A Dangerous Blood Clot Treated with Minimally Invasive, Same Day Surgery

On a Thursday night in December 2012, Heather Cohen was getting ready for bed when she noticed her right arm looked swollen. "I'd taken yoga that morning and thought maybe I'd held a pose for too long," says the 36-year-old New Yorker, a human resources manager in the fashion industry. "I just figured I'd take an aspirin and see what tomorrow brings."

Image of doctor with female patientFocused on an upcoming business trip, Cohen went to work the next morning—but as the day wore on she began feeling fatigued and "just not right." When co-workers noticed her arm was swollen and turning blue, they urged her to seek treatment. "So I raced to Mount Sinai," Cohen says. "I'd been there before for a breast cancer scare that thankfully turned out to be nothing, and I'd had such wonderful care that it was worth going the extra 50 blocks to get there now."

By the time Cohen reached the Emergency Room, her arm was three times its normal size. Rushing to identify the problem, the Emergency team did a CT scan and preliminary sonogram. Cohen called her parents, who sent her sister to keep her company and arrived themselves shortly thereafter.

A Jarring Diagnosis

So Cohen's family was present when a nurse came in to say the tests indicated a blood clot near her right shoulder that could travel to an artery. After consultation with her primary care physician, Cohen was given an injection of the anticoagulant Lovenox. While her doctors initially planned to treat her medically, a team of vascular specialists was consulted and deemed Cohen to be a candidate for a procedure that could break up the clot and restore circulation. When Cohen agreed the procedure sounded like the best plan, she was placed in the care of interventional radiologist Edward Kim, MD, who prepared to perform it the same day. "I was nervous because nothing like this had happened before," says Cohen, who wondered if she might lose her arm. "But Dr. Kim talked about things like running in Central Park and really kept me calm."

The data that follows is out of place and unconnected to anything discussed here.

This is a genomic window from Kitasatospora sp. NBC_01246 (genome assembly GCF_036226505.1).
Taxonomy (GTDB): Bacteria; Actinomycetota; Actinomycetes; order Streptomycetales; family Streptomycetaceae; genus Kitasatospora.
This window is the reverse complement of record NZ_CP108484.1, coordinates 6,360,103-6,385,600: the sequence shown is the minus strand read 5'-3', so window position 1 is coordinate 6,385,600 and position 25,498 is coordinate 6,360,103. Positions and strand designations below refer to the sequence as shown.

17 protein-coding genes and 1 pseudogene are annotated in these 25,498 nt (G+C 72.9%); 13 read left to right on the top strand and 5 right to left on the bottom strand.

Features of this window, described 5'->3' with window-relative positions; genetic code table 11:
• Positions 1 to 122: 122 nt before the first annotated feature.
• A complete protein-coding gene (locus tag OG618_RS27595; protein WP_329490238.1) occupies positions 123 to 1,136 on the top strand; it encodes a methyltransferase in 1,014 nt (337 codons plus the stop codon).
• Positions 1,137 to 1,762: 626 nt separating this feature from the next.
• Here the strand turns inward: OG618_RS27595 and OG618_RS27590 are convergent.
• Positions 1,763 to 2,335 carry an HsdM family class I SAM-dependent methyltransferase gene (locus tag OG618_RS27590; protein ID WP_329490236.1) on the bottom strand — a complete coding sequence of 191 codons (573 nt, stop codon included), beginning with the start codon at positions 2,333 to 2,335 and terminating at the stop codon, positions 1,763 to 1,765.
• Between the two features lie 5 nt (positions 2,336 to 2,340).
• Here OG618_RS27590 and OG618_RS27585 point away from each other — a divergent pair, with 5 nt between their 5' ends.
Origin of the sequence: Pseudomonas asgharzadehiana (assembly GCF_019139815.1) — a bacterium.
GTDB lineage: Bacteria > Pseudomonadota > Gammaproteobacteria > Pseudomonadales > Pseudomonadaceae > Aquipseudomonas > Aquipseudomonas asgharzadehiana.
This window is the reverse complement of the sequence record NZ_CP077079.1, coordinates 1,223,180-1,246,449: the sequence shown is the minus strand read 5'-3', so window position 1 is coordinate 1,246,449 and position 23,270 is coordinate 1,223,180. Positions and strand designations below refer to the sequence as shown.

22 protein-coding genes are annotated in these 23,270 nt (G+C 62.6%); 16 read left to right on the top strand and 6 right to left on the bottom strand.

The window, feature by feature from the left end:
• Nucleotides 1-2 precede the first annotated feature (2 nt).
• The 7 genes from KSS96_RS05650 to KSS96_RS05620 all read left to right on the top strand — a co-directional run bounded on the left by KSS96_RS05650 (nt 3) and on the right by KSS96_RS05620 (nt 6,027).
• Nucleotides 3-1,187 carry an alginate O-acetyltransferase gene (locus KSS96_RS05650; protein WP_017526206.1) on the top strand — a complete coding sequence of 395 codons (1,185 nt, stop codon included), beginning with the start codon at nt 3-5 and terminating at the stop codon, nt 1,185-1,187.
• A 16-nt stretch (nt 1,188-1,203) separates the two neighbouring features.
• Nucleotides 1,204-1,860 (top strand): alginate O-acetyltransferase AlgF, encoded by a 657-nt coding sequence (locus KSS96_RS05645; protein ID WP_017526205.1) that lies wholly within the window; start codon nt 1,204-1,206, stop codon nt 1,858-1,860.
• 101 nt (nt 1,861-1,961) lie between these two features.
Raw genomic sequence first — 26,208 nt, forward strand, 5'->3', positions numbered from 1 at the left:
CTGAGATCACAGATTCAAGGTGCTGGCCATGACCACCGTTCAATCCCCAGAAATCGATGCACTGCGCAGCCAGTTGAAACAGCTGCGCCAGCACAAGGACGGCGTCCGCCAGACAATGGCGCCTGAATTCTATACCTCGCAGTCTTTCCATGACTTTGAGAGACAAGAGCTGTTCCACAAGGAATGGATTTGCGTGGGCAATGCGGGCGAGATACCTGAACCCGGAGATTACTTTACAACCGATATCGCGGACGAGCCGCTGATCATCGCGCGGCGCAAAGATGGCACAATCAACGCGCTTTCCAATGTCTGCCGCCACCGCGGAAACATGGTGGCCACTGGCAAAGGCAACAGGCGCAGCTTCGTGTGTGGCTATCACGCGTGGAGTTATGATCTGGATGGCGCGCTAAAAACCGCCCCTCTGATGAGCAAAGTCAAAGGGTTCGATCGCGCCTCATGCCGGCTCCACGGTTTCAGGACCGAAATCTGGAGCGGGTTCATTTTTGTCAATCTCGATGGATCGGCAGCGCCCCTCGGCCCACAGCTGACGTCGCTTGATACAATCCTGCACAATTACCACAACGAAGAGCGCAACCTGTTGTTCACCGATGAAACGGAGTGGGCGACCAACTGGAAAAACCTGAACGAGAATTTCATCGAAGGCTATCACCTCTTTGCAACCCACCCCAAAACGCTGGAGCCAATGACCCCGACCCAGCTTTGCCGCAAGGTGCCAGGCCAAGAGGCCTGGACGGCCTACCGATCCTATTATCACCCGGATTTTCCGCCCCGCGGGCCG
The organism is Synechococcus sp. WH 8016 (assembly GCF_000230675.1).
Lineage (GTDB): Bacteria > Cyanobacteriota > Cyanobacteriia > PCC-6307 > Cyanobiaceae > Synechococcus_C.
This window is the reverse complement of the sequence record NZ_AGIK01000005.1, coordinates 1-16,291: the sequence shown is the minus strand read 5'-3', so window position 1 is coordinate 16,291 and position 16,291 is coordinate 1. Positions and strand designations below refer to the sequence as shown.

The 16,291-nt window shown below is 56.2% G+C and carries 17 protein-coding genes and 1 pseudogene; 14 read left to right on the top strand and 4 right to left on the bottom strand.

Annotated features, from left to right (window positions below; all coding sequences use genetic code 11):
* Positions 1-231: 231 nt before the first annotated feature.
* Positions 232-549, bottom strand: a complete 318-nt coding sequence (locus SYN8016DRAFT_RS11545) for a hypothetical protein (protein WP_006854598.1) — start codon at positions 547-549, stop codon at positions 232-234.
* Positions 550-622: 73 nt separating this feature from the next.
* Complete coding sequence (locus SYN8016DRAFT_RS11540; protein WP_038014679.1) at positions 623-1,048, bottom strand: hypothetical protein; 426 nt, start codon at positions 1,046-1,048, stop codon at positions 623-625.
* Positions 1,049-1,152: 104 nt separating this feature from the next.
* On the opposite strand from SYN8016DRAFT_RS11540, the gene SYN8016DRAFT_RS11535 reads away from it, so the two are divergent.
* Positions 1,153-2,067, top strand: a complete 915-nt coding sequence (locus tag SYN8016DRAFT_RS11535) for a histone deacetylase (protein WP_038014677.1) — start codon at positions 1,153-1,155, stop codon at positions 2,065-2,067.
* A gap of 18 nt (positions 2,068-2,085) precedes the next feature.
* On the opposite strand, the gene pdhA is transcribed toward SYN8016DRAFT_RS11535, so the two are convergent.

The procedure, called Thrombolysis, lasted five hours and entailed catheter directed medication to break up the clot, followed by balloon angioplasty. After its successful completion, Cohen spent the night in the hospital and returned home Saturday with the plan of continuing medical therapy. She would do daily injections of antiocoagulation for several months, at which point she would visit with Dr. Kim to determine if the therapy should be continued.

"And here's how kind Dr. Kim is," Cohen adds. She explains that Lovenox was initially chosen as the best treatment for her, but her insurance company declined it and offered an alternative medication. Dr. Kim informed Cohen of this situation and that a switch may have to be made. "Well," says Cohen. "A week later Dr. Kim called me and said that he really thought Lovenox was the better fit for me, so he called the insurance company and fought for me to be able to stay on it for the duration of the treatment! He really went above and beyond and I will never, ever forget that."

On the Right Track

As of spring 2013, Cohen continues to be monitored by her Mount Sinai team, but is doing well and suffers no lasting effects from her episode. "My arm is just fine—it's as if nothing ever happened," she says, adding she feels grateful for the team who got her to this point. "You never want to have surgery, but it was the best way to have it. Before, during, and after my procedure, my doctors explained everything and encouraged me to ask questions. I was grateful to be in such good hands, and overall it was an amazing experience. Dr. Kim and his team saved my life."